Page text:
The Value of Beauty

The Value of Beauty

This entry is part 6 of 8 in the series Doxology: A Theology of God's Beauty You can read more posts from the series by using the Contents in the right sidebar.

What possible value can the study of beauty deliver? Isn’t this fiddling while Rome burns, counting daffodil petals while barbarians lay siege to the city? In times of apostasy, false teaching, deception and darkness, shouldn’t aesthetics go to the bottom of the priority-pile? When caricatured as effete aestheticism, then yes, beauty will seem to be… Continue Reading

Beauty and Christianity’s Primary Endeavors

Beauty and Christianity’s Primary Endeavors

This entry is part 5 of 8 in the series Doxology: A Theology of God's Beauty You can read more posts from the series by using the Contents in the right sidebar.

Once we understand that beauty is close to glory in meaning, we will without any difficulty find beauty at the heart of many Christian endeavors. The most obvious is worship. Worship is the act of returning to God affections corresponding to His beauty. Psalm 29:1-2 captures this: “Give unto the LORD, O you mighty ones,… Continue Reading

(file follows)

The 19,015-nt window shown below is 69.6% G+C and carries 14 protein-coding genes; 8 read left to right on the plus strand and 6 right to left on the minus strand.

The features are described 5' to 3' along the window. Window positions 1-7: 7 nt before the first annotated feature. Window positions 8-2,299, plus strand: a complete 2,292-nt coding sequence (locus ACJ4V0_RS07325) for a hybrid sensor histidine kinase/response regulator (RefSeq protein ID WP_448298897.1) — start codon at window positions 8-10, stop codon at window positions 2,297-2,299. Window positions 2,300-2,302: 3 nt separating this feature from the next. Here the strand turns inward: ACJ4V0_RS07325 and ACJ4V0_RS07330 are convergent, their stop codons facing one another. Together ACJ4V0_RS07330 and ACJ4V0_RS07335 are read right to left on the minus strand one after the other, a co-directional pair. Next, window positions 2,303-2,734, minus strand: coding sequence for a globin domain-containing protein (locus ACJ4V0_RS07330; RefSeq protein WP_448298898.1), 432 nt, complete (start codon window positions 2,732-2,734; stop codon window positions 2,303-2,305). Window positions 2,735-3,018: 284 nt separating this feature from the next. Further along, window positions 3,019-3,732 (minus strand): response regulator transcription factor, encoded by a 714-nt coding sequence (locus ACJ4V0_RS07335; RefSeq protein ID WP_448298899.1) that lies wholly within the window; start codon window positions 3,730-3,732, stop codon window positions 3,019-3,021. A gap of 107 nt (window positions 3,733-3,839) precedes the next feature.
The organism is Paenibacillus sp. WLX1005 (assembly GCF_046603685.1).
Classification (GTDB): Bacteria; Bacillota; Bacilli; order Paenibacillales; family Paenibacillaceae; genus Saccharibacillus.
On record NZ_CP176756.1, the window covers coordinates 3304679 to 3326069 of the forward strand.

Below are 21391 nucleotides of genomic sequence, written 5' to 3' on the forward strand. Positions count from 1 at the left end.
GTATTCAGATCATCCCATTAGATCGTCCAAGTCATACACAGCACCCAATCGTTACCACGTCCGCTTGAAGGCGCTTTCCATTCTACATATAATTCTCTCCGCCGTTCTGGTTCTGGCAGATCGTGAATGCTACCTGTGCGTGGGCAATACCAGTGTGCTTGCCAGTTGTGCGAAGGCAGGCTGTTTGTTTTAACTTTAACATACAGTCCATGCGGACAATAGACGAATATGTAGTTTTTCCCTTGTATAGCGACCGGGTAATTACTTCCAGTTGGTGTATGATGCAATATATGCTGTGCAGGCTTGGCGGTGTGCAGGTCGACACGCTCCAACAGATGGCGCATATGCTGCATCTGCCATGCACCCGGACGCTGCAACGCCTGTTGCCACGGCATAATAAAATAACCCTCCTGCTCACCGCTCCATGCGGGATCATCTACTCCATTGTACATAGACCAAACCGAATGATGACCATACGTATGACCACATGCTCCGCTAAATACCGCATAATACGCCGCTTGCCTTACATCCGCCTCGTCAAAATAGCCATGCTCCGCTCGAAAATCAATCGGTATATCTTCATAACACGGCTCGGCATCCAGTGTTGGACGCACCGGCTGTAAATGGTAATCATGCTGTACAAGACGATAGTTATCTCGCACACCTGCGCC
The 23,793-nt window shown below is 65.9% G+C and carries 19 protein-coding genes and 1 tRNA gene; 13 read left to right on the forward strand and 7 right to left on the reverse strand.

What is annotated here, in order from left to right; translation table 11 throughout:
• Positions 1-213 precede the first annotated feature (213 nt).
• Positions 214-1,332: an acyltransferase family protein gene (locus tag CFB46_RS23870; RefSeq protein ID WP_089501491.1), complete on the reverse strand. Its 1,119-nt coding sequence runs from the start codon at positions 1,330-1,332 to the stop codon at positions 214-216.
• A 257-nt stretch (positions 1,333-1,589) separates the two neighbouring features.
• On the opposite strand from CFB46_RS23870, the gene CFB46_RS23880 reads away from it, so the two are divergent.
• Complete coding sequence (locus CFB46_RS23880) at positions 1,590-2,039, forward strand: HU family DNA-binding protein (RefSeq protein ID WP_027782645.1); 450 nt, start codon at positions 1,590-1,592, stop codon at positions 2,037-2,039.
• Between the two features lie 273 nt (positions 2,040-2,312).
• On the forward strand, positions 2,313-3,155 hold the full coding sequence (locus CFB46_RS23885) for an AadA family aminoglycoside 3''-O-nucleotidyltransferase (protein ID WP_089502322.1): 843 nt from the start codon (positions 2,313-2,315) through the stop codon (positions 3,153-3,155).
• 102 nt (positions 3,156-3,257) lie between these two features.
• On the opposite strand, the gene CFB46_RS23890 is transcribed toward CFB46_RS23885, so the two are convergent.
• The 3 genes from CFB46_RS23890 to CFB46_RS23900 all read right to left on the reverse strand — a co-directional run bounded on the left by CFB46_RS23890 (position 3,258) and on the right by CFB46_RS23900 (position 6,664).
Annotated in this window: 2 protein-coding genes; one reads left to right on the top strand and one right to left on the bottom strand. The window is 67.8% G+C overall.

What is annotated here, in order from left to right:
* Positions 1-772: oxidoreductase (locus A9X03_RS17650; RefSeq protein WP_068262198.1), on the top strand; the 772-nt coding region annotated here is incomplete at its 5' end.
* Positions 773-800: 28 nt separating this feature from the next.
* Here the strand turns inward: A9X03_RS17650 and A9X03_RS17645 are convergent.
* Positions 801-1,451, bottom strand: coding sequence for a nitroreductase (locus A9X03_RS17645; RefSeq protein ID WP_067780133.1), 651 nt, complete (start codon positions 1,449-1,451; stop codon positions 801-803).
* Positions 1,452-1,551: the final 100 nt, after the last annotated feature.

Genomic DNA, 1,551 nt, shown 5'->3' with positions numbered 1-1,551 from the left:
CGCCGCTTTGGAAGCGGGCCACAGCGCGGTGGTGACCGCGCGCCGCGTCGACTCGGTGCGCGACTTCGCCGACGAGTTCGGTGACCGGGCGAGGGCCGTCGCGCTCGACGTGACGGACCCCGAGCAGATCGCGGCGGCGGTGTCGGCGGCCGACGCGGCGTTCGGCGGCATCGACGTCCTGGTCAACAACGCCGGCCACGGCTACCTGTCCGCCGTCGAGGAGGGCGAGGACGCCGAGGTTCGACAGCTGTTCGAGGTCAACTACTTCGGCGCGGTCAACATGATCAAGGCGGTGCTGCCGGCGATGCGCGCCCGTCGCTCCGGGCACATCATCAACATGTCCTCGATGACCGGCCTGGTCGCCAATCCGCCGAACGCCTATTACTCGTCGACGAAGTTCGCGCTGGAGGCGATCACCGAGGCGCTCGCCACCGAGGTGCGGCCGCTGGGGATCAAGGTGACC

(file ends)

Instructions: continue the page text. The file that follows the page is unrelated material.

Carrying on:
Beauty as Scripture’s Theme

Beauty as Scripture’s Theme

This entry is part 4 of 8 in the series Doxology: A Theology of God's Beauty You can read more posts from the series by using the Contents in the right sidebar.

The idea of beauty is present in the first chapters of the Bible, as God creates and then makes the evaluative judgement that it was “good”. God was not judging the morality of the world, but praising the the beauty of creation. The Bible opens with God creating a cosmos which was aesthetically pleasing to… Continue Reading

Beauty in Scripture’s Words and Forms

Beauty in Scripture’s Words and Forms